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Microsoft Licensing Audits Ramping Up: Are you up to date?

By Jessica Sipprelle | Thursday, February 7th, 2013

This fall, Microsoft’s new Windows 8 operating system captured the attention of many customers. Windows 8, however, isn’t the only Microsoft change 2013 will bring. Microsoft is planning to provide stricter oversight of its auditing process by conducting up to 30,000 licensing audits on small to midsize companies by 2014. Here is an overview of why you should ensure that your software is up to date and what to expect when it comes to the Microsoft licensing audits.

What are the Microsoft Licensing Audits?
In 2013, Microsoft will conduct audits on customers’ software usage. The audits will be mainly focused on mid-size companies with 500 - 2,000 computers.  Many large companies have already put strict companywide licensing policies in place, but smaller firms typically have less formalized processes for ensuring all devices are licensed appropriately. As a result, Microsoft’s auditing focus is shifting to smaller companies. These audits will ensure that clients’ software is correctly licensed and paid for.

Microsoft’s dense licensing scheme can be difficult to manage. Typically, the licensing scheme is based on the amount of customer devices or users. However, more complex licensing arrangements, such as per processor licenses, and virtualization, in which companies run multiple instances of an operating system on a single computer, can pose challenges.

Companies can encounter different types of Microsoft audits. The Software Asset Management engagement, also known as SAM engagement, is a voluntary audit. During a SAM engagement, a Microsoft consulting partner examines the client’s Microsoft software resources for any misuse. There is often confusion regarding how many licenses are currently installed on devices.  Sometimes the results of a SAM engagement will result in having the company pay for installed programming that is not currently used. To avoid overpaying, companies should dispose of dated and unused software and workstations.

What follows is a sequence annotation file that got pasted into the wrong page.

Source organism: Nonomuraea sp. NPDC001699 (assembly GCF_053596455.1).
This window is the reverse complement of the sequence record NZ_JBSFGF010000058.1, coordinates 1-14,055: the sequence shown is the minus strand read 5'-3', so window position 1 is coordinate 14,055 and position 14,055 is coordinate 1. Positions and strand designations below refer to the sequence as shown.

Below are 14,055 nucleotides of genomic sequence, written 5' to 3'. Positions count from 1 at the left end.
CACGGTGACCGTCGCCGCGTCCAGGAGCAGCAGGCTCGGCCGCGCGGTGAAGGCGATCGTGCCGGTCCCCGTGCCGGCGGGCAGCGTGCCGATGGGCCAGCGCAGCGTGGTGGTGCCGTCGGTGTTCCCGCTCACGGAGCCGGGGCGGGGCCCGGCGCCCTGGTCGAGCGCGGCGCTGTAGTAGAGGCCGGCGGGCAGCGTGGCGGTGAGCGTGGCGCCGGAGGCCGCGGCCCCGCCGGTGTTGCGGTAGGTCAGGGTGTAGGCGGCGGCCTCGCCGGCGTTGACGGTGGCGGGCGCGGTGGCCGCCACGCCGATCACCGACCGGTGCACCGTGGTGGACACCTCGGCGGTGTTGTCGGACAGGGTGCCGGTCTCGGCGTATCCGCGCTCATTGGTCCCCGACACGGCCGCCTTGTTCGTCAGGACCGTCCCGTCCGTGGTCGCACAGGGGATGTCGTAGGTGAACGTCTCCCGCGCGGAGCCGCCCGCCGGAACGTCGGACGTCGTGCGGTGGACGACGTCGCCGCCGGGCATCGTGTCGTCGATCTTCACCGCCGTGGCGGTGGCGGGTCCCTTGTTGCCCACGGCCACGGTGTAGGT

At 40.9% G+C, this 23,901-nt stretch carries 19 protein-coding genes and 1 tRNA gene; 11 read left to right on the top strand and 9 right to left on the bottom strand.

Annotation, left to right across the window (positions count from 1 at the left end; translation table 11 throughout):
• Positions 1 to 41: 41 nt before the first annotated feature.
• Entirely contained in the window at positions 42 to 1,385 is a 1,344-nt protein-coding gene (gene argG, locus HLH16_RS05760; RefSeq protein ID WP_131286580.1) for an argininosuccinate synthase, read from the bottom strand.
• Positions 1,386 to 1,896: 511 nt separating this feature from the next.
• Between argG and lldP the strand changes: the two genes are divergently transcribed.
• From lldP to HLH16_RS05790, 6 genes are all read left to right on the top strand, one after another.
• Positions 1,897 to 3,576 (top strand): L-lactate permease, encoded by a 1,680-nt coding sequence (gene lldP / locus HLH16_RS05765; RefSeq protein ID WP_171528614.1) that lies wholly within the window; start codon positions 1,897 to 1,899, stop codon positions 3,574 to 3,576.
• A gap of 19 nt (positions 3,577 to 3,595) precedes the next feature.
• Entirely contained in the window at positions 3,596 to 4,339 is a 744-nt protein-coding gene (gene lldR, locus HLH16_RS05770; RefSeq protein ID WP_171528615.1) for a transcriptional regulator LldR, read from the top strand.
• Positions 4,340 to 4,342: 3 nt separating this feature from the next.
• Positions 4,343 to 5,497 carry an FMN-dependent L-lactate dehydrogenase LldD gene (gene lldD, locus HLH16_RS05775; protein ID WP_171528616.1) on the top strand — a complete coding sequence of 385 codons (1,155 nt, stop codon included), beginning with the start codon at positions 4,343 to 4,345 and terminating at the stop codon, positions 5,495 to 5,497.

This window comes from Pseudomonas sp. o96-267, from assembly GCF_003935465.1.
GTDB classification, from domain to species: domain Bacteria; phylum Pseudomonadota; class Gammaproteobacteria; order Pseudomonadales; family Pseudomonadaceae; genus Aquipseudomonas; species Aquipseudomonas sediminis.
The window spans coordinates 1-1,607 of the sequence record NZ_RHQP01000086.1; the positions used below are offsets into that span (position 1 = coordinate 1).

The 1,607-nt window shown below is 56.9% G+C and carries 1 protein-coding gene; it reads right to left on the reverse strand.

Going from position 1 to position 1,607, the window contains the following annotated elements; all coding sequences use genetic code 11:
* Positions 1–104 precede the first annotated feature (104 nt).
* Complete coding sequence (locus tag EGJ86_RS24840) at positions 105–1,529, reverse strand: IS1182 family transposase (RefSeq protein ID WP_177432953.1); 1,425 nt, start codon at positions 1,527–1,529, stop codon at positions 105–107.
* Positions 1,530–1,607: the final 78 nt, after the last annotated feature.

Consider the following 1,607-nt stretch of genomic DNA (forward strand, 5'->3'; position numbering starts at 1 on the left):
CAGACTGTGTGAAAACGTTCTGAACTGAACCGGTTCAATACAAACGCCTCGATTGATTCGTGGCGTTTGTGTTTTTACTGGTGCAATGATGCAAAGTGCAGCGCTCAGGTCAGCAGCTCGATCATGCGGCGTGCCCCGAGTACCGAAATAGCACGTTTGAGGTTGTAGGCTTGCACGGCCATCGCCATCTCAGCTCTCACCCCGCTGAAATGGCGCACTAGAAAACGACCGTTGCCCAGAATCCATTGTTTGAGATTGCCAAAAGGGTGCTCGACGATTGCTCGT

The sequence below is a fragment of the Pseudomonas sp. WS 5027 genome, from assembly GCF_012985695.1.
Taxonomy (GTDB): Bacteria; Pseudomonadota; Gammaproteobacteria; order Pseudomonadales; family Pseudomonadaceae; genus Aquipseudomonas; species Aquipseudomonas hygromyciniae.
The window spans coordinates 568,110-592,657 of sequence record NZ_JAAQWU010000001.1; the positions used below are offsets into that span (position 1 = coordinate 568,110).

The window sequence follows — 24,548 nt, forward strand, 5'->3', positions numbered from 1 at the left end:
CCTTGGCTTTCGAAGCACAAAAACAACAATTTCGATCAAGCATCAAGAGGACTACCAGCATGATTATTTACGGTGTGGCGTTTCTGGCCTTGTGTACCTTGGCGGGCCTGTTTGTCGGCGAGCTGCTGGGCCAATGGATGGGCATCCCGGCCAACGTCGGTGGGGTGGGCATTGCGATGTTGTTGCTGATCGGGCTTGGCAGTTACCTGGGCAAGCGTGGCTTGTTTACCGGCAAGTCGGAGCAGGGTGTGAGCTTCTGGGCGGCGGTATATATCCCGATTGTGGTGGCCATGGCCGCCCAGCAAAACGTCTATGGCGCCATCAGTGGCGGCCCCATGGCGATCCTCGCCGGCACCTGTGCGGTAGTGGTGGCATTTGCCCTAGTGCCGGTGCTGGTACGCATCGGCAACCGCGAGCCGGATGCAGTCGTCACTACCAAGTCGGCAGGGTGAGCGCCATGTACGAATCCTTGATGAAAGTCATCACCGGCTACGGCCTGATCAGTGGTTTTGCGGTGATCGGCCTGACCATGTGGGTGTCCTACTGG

A significantly more serious and involuntary Microsoft audit is the Legal Contract and Compliance Audit, also known as the LCC Audit. An LCC Audit is only administered when Microsoft believes that a serious licensing infraction has taken place, as this type of audit is costly and time consuming. LCC Audits may be issued when a company has consistently refused to undergo a SAM engagement.

What to Expect
In an audit, Microsoft will confirm that every piece of equipment with the capability of running a Microsoft product is appropriately licensed and paid for. Unintentional non-compliance is almost guaranteed due to the intricacy of Microsoft’s licensing structure and because Microsoft does not alert firms when software overuse has occurred. If companies have a highly advanced system allows IT to recognize when overuse is occurring, they may be able to avoid non-compliance.  However, even if a company actually possesses the appropriate licenses, if they cannot show an audit trail, Microsoft can still impose fines.